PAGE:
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Bottega Veneta Hands the Mic to Italy’s “Bottegas”
Italy is renowned for its intimate bottegas, or small mom-and-pop studios and workshops that have hand-produced artisan goods with time-honored craftsmanship across the country for generations. At a time when small businesses worldwide have suffered, Bottega Veneta is leveraging its own platforms to amplify these inimitable staples of Italian culture. As part of its newly launched Bottega for Bottegas campaign, the Milanese fashion house will hand over its platforms—from e-commerce ads to its own window displays—to spotlight 12 selected bottegas and their products.
Notably, Bottega Veneta is removing its own products from the equation entirely—not an unexpected move for a label that recently broke the digital media mold by deactivating all its social media accounts. “We’re proud to offer worldwide visibility to these ‘Bottegas’ that are deeply rooted in Italian culture, specifically at a time where smaller entities continue to be impacted by the pandemic,” Bartolomeo Rongone, CEO of Bottega Veneta, said in a statement. Among this year’s selection are Gay-Odin chocolate from Naples, Vanini olive oil from Como, and Martelli artisanal pasta from Lari, all of which date back at least one century. This is only the first chapter: Bottega Veneta plans to spotlight even more bottegas in the future.
A Kyoto Hotel Gets the Tadao Ando Treatment
Nestled into Kyoto’s historic Gion district, The Shinmonzen looks as if it’s been around for 100 years. Credit Tadao Ando, who delivered a masterful example of contextual design by imbuing the property with the style of a traditional machiya townhouse ( kawara roof tiles, wooden facade). Hotelier Paddy McKillen says the property is the sister to Villa La Coste, a paragon of art and architecture he opened five years ago in the south of France. Overseen by Rémi Tessier, the nine suites done up in bamboo and silk are a modern interpretation of a Japanese ryokan with hinoki wood bathtubs, sliding paper shoji screens, and low-rise futons on tatami.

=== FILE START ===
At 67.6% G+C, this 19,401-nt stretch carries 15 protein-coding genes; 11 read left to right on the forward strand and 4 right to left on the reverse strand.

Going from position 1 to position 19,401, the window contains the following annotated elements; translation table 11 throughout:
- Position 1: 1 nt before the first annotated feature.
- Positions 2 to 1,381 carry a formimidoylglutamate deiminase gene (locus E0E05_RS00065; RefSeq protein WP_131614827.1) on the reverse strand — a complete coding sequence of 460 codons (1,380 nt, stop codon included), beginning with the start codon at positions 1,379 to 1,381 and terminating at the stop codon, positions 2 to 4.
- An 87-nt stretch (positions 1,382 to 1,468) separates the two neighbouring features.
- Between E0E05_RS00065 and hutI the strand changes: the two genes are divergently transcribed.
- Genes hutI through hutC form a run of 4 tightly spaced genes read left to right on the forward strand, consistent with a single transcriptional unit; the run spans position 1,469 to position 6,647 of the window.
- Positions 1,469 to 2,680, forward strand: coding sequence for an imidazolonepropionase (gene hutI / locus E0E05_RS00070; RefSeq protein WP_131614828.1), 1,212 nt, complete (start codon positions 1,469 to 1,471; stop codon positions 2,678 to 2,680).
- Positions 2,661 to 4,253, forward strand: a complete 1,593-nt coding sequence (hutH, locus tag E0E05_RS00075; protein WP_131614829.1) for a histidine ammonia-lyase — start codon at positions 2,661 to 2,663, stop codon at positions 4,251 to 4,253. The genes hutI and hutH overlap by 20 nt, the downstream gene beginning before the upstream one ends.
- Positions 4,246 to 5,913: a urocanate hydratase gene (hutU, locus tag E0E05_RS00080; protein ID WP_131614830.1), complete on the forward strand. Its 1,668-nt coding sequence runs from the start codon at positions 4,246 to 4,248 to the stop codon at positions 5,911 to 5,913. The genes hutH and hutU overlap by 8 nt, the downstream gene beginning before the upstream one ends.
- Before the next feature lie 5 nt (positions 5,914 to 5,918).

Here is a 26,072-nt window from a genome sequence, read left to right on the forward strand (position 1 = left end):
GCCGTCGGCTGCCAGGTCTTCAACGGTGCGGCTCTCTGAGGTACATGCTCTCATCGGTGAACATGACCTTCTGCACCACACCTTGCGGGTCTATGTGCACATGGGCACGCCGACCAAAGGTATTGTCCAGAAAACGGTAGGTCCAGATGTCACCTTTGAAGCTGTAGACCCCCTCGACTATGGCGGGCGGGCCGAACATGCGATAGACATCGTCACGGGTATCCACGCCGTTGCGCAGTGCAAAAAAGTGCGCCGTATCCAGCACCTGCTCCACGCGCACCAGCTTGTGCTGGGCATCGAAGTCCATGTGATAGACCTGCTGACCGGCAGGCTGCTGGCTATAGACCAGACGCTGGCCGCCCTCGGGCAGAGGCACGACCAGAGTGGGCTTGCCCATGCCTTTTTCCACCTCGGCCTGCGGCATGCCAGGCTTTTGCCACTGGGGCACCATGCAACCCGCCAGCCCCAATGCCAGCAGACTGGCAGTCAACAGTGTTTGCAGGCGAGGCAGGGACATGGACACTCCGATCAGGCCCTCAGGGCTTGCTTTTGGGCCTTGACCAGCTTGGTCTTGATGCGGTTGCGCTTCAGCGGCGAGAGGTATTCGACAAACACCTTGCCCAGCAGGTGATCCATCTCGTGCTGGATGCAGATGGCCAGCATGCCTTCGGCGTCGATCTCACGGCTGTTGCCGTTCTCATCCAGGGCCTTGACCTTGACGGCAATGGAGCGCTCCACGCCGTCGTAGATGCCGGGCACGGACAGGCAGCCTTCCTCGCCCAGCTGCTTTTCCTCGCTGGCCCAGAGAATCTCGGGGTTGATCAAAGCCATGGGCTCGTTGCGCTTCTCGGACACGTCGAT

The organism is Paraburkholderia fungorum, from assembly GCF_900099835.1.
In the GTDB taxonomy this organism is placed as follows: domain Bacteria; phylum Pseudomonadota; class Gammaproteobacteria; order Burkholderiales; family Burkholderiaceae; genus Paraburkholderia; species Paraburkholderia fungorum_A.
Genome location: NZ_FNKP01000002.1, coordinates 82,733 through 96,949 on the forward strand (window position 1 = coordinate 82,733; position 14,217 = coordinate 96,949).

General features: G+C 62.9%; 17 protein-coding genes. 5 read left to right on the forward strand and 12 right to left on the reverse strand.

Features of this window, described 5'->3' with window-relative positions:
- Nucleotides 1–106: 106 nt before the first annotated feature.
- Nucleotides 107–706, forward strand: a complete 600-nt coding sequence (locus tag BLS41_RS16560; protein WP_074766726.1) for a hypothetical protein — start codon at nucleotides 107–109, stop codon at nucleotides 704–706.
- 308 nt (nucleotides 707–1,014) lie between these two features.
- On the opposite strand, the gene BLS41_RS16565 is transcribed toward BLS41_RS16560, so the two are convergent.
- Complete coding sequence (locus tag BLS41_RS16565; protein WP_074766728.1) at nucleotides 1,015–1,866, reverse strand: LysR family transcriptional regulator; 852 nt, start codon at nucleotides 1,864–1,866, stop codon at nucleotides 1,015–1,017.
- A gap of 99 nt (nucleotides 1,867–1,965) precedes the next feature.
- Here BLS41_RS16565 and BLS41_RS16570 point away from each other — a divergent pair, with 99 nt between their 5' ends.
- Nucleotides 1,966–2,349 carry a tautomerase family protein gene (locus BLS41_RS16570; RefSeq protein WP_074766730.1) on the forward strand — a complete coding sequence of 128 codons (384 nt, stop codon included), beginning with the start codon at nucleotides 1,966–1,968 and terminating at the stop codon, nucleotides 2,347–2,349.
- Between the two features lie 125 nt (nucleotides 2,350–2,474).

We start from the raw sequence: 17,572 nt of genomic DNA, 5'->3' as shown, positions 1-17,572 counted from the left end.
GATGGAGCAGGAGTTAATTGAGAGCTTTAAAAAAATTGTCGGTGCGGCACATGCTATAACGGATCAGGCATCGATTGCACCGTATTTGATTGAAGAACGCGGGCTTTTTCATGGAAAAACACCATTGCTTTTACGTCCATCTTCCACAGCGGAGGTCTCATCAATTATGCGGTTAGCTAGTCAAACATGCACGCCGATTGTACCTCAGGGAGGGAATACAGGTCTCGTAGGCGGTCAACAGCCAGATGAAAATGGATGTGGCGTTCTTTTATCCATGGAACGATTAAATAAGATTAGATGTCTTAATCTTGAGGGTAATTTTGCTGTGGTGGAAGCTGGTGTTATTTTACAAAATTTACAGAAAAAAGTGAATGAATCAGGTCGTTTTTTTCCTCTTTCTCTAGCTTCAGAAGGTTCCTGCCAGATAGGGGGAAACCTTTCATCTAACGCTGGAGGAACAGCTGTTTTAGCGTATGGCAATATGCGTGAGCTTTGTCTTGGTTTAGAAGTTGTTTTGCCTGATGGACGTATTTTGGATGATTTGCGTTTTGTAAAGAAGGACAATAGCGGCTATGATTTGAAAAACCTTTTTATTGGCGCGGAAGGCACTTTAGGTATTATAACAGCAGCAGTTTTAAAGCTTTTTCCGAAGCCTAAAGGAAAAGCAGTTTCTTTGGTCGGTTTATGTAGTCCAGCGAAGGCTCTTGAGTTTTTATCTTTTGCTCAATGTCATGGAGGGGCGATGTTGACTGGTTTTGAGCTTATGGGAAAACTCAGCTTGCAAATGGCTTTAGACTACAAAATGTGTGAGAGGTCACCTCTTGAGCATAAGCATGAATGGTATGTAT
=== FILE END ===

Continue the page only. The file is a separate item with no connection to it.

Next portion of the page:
Similar to McKillen’s other properties—The Connaught, The Berkeley, and Claridge’s, which just wrapped a monumental renovation—contemporary art is a central theme. Spread across the lobby, corridors, and guest rooms, the roster of blue-chip artists on show includes Louise Bourgeois, Damien Hirst, Yoon-Young Hur, and others. Coming soon: a Jean-Georges–helmed restaurant designed by New York–based architect Stephanie Goto, ground-level patisserie, and spa run by a resident reiki master.
Homer, Frank Ocean’s jewelry brand, teases its second line and an e-commerce store.
After making waves with the debut of its first collection back in August, Frank Ocean’s enigmatic jewelry brand Homer immediately went quiet. Now the label has launched its second collection and, most surprisingly, an e-commerce experience. The latter seems to contradict everything Homer stands for—products were initially only available in-store or via phone—leading some to surmise the label may be in financial trouble. The second collection, meanwhile, pays homage to four-legged friends rendered in pixels on pendants, bracelets, and silk scarves to “simplify the qualities that make them our family,” says Ocean. Each Italian-made piece is realized in 18K gold, recycled sterling silver, hand-painted enamel, and American lab-grown diamonds. No release date has yet been announced.
McDonald’s opens what it claims to be the U.K.’s first net-zero restaurant building.